Who ever said New Englanders were parochial?
States in this corner of the country are starting to come to grips with a Federal Highway Administration mandate that they number their highway exits based on distance from the start of the highway or the state border, rather than in sequential order.
But not without some resistance — in some cases, from powerful places.
“They’ve been trying to get us to do this for years, with this threat,” New Hampshire Governor Chris Sununu said in an interview. “Good luck with that. . . . We’re going to fight it the whole way.”
It might sound outlandish to Massachusetts drivers, but the mileage-based exits have long been common across much of the country. The idea, which predates modern technology such as GPS, is to make it easier for drivers to tell where they are and first responders to find crash sites. The mileage-based system also does not require exits to be renumbered when new off-ramps are added.
Rhode Island has already begun making the change on its highways, and officials in other states, including Massachusetts, have signaled they’ll do so soon. (Maine made the switch more than a decade ago.)
New Hampshire, too, would renumber exits by the middle of next decade under a 10-year transportation plan approved by a panel led by the state’s Executive Council, an elected board with power separate from the governor. Sununu, however, is rallying against the idea, calling on state lawmakers to reject the project.
His opposition is partially practical, he said; many towns and businesses that market themselves based on their closest highway exit would need to redo these campaigns. Plus, GPS has made mileage-based systems nearly useless, he argued. But perhaps most important, Sununu said, is that the old highway numbers carry spiritual or emotional weight.
“It’s how we identify,” he said. In his native town of Salem, “you were an Exit 1, 2, or 3 kid, and it kind of said where you were in the town.”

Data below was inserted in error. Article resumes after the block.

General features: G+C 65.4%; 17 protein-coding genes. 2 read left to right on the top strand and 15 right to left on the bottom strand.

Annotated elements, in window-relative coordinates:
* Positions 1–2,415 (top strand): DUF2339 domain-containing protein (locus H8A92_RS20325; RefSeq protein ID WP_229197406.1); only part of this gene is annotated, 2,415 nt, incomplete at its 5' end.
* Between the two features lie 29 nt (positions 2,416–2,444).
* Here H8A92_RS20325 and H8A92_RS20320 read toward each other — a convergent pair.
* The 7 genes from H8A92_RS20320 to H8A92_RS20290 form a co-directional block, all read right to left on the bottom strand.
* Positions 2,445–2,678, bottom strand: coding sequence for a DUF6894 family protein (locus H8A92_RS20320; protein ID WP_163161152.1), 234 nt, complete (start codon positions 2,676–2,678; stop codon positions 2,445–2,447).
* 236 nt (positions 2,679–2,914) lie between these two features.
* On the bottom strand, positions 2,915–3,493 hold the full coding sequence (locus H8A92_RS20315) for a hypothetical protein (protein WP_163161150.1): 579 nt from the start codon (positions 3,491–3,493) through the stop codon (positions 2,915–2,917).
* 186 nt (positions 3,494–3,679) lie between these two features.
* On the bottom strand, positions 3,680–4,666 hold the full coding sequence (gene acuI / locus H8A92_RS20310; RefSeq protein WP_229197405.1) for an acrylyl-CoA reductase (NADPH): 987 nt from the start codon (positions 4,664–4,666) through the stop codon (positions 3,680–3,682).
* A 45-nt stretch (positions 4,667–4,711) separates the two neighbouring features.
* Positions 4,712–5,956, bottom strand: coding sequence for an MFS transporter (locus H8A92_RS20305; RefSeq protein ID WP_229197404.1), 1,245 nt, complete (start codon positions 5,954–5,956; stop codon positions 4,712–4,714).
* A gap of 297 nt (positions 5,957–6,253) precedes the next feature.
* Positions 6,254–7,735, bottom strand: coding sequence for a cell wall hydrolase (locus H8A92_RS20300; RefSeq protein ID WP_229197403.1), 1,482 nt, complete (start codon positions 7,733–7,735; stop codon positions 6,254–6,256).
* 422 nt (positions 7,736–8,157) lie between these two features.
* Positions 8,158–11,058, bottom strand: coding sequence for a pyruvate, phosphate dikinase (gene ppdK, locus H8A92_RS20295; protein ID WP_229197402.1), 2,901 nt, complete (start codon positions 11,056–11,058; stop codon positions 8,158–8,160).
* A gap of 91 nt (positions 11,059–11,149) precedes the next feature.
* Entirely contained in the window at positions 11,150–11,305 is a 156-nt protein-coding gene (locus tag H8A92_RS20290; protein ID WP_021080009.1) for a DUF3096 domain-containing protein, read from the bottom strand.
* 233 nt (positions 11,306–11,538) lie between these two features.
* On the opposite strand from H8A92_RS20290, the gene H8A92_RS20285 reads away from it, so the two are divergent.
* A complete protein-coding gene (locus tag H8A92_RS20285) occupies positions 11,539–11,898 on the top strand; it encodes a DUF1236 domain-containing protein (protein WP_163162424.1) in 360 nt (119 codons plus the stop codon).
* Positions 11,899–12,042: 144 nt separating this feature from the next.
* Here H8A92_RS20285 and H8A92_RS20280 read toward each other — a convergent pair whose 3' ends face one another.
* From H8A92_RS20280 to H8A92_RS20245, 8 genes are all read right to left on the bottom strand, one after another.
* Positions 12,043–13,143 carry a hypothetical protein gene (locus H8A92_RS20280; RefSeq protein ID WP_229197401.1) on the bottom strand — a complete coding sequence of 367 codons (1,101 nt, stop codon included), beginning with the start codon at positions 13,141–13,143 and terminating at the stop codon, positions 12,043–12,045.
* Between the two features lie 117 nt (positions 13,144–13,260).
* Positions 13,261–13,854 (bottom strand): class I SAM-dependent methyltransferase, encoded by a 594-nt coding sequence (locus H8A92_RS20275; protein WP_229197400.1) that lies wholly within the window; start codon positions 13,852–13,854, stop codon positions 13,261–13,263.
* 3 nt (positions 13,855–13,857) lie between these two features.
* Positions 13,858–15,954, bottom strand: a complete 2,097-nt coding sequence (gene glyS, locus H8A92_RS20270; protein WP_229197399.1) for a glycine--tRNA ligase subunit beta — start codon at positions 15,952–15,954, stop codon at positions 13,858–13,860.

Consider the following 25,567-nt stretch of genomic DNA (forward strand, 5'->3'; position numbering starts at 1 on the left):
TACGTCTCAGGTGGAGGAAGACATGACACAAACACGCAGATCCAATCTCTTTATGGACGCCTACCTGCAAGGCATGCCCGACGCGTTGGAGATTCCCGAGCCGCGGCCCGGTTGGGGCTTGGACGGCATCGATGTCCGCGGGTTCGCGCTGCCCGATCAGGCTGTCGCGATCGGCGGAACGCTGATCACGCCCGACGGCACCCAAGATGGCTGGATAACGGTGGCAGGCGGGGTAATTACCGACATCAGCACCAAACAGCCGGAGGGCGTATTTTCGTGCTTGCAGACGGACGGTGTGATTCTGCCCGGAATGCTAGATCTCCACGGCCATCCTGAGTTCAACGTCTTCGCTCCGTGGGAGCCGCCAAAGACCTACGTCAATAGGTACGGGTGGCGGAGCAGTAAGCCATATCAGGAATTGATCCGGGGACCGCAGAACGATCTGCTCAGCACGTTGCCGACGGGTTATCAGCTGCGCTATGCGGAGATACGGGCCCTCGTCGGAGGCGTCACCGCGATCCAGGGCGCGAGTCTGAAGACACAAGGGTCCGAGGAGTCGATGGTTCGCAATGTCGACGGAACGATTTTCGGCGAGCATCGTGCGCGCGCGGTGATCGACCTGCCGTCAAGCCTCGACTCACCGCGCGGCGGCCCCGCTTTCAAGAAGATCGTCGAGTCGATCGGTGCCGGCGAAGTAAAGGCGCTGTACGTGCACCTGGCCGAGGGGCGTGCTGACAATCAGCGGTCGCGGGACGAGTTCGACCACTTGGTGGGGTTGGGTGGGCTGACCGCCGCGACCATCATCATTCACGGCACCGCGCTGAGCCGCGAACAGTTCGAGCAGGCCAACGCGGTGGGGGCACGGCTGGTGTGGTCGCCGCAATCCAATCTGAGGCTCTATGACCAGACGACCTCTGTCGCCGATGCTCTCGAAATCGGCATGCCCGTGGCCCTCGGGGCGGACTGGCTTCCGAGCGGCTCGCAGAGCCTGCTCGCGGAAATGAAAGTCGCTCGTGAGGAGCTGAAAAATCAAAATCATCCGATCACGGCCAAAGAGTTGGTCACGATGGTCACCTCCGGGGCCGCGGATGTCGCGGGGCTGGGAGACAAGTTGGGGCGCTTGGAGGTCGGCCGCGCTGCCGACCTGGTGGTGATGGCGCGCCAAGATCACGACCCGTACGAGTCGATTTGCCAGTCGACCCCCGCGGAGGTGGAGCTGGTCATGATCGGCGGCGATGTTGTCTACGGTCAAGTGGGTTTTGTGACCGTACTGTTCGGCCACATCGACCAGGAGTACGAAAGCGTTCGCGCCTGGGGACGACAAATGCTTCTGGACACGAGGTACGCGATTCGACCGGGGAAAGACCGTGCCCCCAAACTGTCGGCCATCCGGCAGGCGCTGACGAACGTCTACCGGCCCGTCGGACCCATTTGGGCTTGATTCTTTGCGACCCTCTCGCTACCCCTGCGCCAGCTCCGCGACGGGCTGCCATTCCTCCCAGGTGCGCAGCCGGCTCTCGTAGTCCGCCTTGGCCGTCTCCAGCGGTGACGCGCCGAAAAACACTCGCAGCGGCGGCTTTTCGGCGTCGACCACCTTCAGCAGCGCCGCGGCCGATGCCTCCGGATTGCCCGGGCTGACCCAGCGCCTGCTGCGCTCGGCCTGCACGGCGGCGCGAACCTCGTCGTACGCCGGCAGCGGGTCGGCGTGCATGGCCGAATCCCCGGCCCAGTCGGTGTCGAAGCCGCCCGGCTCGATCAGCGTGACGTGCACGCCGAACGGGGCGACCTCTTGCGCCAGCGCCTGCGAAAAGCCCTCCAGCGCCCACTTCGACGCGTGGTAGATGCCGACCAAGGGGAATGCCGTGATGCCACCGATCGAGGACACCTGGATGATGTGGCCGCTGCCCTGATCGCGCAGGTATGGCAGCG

Yet resistance may prove futile. Less than two years ago, Governor Phil Scott of Vermont said he didn’t much like the idea. Now, Vermont’s transportation agency plans to replace the exit signs — though it will be a “slow transition,” spokeswoman Amy Tatko said.
Federal officials say there is no set deadline for states to change their signs but said the requirement has been in place since 2009.
Massachusetts expects to begin renumbering highway exits across the state, starting next summer and moving from west to east.
State transportation officials say they won’t be changing exit numbers on Routes 213, 291, or 391 or the Lowell Connector because of the tight spacing between exits there.
But major highways will see new numbers elsewhere. The Allston Interchange on the Mass. Pike, for example, would change from Exit 18 to Exit 131, and the all-important Exit 37 on Interstate 93, where it junctions with I-95, will become Exit 28.
Some state lawmakers are objecting to the plan for the part of Route 6 that carries the Mid-Cape Highway. The route stretches from California to Provincetown, but its run along the mid-Cape is the only stretch in Massachusetts with highway exits. Under the new rules, exits along that section would be based on distance from the Rhode Island border — so the first exit a driver would see coming over the Sagamore Bridge would be Exit 55.
State Senator Julian Cyr of Truro said it may make sense to use mileage-based markers on the highway, but they should measure distance along the Cape.
“For anybody who makes a life on Cape Cod, the traffic infrastructure points where you’re orienting your lives are the bridge or the Orleans rotary,” he said. “To orient it in context with distance from the border with Rhode Island seems kind of absurd.”
Cyr said the state Department of Transportation should petition the federal government for an exception on Route 6. Judith Reardon, a Massachusetts Transportation Department spokeswoman, said the state will discuss options for the highway with federal highway officials.